Oh Where is My Parenting Joy in this Moment?
There is one distinct and definite time where your parenting joy does not exist and that’s when you teach your how child to drive!
In every stage of your parenting journey we are offered advice and caution and at no stage do we heed it before we need it. I have some dim memory of my driving experience with my parents, probably dim because they say traumatic events aren’t easily remembered. I’m pretty sure that in my teenaged mind all the trauma was mine, from being yelled at. Seriously, parents can be unreasonably impatient at times, it’s not like it’s easy learning how to drive or anything!
Now I’m the mum, it’s my turn to ride shotgun and the proverbial shoe is on the other foot, or feet. Those feet, in fact, which have created the dents in the floor where I’ve been thrusting on non-existent brake pedals in the passenger foot well.
I have to say that I’ve been very restrained. I haven’t yelled or stormed off or refused to teach her how to drive. If you’re observant though, you’ll notice that when she’s driving, I have a bead of sweat on my brow, my knuckles are white, my eyes have a wide and concentrated quality and my mouth is pinched (like the emoji 😳).
Initially we were eager for her to learn how to drive. As parents of four kids who live 10kms from the nearest town, having another driver in the house would be useful for the errands to the supermarket or collections from extra murals and social events. Teenagers in particular seem to excel in social events and I’m definitely not one of those parents who is excited by the prospect of waiting up until silly o’clock to fetch them.
So we happily signed her up for lessons with our insurance company. However, what we failed to realise was that in between her lessons she’d need to practice. And even worse, that one of us would have to sit in the car with her while she practiced – a position that is potentially life threatening.
It’s a bit different to violin lessons in that regard.
The first time I thought she and I were going to die was when we entered a roundabout inches from an oncoming articulated lorry. Those things don’t stop easily and at this stage of her driving journey, stalling the car was her speciality. Happily the miraculous confluence of her keeping the car moving forward, combined with sufficient distance between our vehicles, ensured that we lived to see another day and another roundabout.
Now, I’m obviously not that stupid to have taken her out on the roads on her very first day. We began in abandoned car parks where we drove around in small circles, perfecting first gear, driving forwards and going into reverse. But eventually she graduated onto roads with other cars, and not only cars but also pesky pedestrians and cyclists. That’s when I realized that either a person walking their dog along a country lane is potentially going to be wiped out, or my daughter may be, as she swerves wildly around them into the oncoming traffic. I didn’t want to have to vote for either option.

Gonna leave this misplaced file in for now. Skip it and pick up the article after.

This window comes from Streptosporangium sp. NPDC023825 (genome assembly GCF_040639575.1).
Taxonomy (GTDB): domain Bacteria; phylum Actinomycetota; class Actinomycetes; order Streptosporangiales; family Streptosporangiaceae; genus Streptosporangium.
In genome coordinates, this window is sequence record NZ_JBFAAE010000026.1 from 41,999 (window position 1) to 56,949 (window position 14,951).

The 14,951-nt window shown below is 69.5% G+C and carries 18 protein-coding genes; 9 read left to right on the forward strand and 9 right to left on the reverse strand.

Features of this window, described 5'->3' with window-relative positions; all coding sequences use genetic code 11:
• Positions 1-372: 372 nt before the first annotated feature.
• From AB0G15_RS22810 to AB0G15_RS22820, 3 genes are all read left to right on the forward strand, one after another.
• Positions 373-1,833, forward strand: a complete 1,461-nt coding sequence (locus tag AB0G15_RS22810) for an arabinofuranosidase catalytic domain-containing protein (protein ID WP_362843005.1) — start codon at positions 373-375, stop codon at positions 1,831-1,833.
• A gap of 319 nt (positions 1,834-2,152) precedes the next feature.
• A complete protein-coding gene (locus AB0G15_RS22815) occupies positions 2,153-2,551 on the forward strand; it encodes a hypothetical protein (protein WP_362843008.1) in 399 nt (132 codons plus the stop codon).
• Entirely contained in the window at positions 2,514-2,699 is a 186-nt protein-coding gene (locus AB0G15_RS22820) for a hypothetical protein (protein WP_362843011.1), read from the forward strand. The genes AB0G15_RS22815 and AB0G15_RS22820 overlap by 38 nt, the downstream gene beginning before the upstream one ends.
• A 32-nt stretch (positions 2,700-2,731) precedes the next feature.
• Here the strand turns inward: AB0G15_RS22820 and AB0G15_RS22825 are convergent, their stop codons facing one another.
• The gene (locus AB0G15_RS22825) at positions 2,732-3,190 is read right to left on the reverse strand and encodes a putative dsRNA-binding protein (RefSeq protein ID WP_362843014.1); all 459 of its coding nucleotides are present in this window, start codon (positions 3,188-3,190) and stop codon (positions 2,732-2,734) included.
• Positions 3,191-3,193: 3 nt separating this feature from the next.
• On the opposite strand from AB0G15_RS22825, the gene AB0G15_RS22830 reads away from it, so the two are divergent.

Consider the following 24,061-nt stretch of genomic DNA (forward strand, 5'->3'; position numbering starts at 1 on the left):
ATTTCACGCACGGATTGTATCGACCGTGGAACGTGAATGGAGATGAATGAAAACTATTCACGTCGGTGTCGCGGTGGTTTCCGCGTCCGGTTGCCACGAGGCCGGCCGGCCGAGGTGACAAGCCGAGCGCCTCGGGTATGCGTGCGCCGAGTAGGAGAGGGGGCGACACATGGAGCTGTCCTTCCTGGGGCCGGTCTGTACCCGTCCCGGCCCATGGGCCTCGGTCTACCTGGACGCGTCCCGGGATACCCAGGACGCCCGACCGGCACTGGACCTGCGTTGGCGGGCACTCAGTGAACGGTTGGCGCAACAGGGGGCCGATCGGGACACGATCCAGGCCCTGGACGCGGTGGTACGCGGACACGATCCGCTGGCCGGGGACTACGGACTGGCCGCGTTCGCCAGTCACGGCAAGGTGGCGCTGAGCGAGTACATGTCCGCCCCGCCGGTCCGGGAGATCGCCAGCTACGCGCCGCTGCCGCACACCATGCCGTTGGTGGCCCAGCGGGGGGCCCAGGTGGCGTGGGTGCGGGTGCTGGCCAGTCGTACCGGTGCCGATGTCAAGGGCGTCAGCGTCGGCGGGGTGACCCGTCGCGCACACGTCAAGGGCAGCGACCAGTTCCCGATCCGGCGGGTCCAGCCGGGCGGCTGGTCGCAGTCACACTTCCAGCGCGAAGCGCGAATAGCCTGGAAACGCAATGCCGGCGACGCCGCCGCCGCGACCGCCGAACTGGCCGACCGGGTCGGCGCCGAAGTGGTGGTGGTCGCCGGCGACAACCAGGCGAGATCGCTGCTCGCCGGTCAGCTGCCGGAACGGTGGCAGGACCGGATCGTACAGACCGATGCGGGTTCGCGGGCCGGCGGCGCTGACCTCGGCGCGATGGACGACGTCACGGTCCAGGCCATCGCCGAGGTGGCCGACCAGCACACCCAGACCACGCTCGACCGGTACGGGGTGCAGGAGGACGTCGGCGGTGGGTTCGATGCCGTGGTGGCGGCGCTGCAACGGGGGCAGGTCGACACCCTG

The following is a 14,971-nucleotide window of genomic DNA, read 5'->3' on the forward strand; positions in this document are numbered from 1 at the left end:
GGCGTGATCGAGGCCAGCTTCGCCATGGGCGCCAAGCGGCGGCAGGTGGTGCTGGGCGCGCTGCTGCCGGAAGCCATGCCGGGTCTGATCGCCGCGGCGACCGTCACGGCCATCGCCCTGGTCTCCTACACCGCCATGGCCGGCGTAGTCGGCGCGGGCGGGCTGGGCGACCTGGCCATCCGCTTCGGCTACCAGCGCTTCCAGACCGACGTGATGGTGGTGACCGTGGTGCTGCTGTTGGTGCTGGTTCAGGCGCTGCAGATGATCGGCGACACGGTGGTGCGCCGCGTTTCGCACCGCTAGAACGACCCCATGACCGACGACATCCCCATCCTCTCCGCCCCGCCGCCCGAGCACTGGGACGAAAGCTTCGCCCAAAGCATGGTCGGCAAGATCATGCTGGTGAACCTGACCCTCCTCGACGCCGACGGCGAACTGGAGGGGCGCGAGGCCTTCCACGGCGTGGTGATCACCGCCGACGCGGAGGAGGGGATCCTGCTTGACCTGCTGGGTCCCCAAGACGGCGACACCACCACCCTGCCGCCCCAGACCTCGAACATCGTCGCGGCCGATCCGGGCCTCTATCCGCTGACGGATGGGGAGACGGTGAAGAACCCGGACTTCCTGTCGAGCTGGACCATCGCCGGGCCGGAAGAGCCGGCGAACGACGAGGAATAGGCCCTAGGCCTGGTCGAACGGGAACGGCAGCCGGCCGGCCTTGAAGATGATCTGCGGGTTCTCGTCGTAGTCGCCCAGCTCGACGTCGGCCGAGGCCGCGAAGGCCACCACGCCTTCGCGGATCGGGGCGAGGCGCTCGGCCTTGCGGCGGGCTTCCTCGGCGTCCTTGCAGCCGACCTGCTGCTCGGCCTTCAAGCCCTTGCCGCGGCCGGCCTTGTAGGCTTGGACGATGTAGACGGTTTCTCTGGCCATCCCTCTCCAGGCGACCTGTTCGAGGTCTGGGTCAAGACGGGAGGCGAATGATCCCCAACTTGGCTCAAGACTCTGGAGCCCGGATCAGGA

Changing gears was another of her challenges in the early days. We’d advanced admirably from first to second gear but then got a bit stuck there, where we’d roar along like a buffalo in pain, while she calmly said she didn’t want to change up a gear as she could see a corner on the horizon.
And then there’s the stress of the aggro from other drivers on the road. Seemingly the large red L on our rear window is invisible to some and they feel compelled to hoot if she, in a moment of negotiating braking and changing down a gear, forgets to indicate left before turning into a minor road.
Now we are near the end of her twelve official driving lessons, she has improved admirably and is comfortable changing all the gears. She’s anticipating corners and not stalling (all that much). She’s become more confident, almost too confident in my opinion. I have prohibited her from scratching her nose while she’s driving, as her hands have to be on the wheel at all times. The one thing her instructor has told her, that I’ve been reminding her with unerring regularity, is that she needs to appear to be in control of the vehicle at all times. Waving to friends while mounting the pavement, for example, would be an immediate fail.
She is learning to approach stop signs with a little less enthusiasm, she’s figuring out how to tear her eyes from the road so that she can peak at the speedometer occasionally and to not treat the speed limit as a minimum or personal challenge.
She is nearly ready to take her test, she just needs to perfect her parallel parking, like leaving the greens to the side of the plate, we’re saving the worst for last. I am nearly ready to tell her that now she will be out there all by herself, driving on motorways and stuff like that, that she is driving a killing machine and I’m ok with this.
I do remember my Mum saying that it wasn’t an easy task teaching me to drive; she proved that by handing the job over to one of my patient older cousins. I’m relieved and grateful my job is almost done with my daughter.
But, OH crumbs, I’ve just remembered something else, she’s just the first child of four and I have three more to go! Due to a lack of nearby cousins, I could outsource the task to her, but then my next parenting challenge will be being stuck between the awful choice of going though this all again, or watching two of my precious children driving off into the sunset in that killing machine together.